Most Recent Posts
- Stoops says the “bonding” in 2014 recruiting class is “very unique”
- Caldwell County QB Elijah Sindelar says college choice based on what God wants, education and how he feels about staff
- Stoops on Hurtt: “That’s too easy of a target for me to go after”
- Guest Post: Maybe it’s time for fans to quit setting young Cats up for failure
- Stoops on Drew Barker: “I expect him to come in from day one and compete for the starting job”
- Stoops expects JUCO signees Johnson, Stamps — who picked UK over Ohio State — to help defense immediately
- UK assistant coach Kenny Payne knows adjustments Cats must make, especially on defense, to avoid being “up and down”
- UK recruiting targe Matt Elam likes having Cats coach Mark Stoops as “my chauffeur” in his Mercedes
By LARRY VAUGHT
He knows he’s being counted on not just a defensive leader, but as a team leader by coach Mark Stoops. However, that suits Kentucky senior linebacker Avery Williamson.
“I am used to it now. I have been doing it since last year. I feel like I have tried to be a leader since my sophomore year really,” said Williamson. “I am used to it. If he wants to put that weight on my shoulders, I will take it up.
“The biggest thing is just knowing what I have to do all the time. I have been in the playbook a lot. Going to meetings with coaches, watching film, just knowing what I have to do on the field and leading by example. I also talk to guys and tell them what is right and what is wrong. That’s a big part of leadership.”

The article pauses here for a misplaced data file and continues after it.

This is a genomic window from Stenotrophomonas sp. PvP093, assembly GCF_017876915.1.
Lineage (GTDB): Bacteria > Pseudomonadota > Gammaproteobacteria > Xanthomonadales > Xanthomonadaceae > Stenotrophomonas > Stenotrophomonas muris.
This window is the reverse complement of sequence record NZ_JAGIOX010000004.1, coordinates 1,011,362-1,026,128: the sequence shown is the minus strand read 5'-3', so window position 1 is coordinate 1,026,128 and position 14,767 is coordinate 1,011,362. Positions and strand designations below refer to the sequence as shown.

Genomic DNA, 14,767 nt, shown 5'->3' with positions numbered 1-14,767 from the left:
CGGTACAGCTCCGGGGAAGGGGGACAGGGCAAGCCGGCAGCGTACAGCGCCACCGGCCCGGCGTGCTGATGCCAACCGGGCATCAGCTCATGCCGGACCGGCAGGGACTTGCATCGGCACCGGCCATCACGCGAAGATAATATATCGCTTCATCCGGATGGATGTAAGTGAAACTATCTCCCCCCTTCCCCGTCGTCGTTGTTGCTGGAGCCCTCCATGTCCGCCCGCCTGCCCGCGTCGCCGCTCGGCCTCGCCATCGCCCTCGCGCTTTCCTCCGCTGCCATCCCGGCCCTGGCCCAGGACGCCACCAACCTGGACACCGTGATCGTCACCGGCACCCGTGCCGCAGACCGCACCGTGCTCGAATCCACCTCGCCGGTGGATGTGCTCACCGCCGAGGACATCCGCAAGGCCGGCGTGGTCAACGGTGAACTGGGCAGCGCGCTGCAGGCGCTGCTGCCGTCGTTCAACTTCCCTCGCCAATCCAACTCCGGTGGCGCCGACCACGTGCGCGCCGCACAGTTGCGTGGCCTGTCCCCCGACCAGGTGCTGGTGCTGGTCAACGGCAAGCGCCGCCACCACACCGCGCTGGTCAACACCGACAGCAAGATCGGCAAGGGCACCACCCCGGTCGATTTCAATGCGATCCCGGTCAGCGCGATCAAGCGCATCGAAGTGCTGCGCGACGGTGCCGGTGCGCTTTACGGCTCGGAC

Williamson certainly led by example last year even during UK’s dismal 2-10 season. He finished second in the Southeastern Conference with 135 tackles and was seventh nationally in total tackles. He had a career-best 20 tackles against Vanderbilt, a game where the Commodores embarrassed UK. He had a streak of four games with at least 13 or more tackles in each game, the first UK player to do so since Randy Holleran in 1990.
While Williamson won’t criticize former defensive coordinator Rick Minter for last season’s woes, he did admit that the overall positive vibes from Stoops and his staff could make it easier to lead his teammates.
“It is a lot easier when the guys see the coaches respecting you,” Williamson said.
And that says volumes about what went on with Minter last year.
“It takes a little bit of pressure off you when the coaches respect you. Coach Stoops has really helped me out by backing me up a few times. The assistant coaches and strength coaches have done that as well. That makes a big difference,” Williamson said.
Can that attitude make players perform better?
“I feel like it can. Having a fresh start, I feel like guys will be a whole lot looser and play a lot harder this year,” said Williamson, who has played in 37 career games.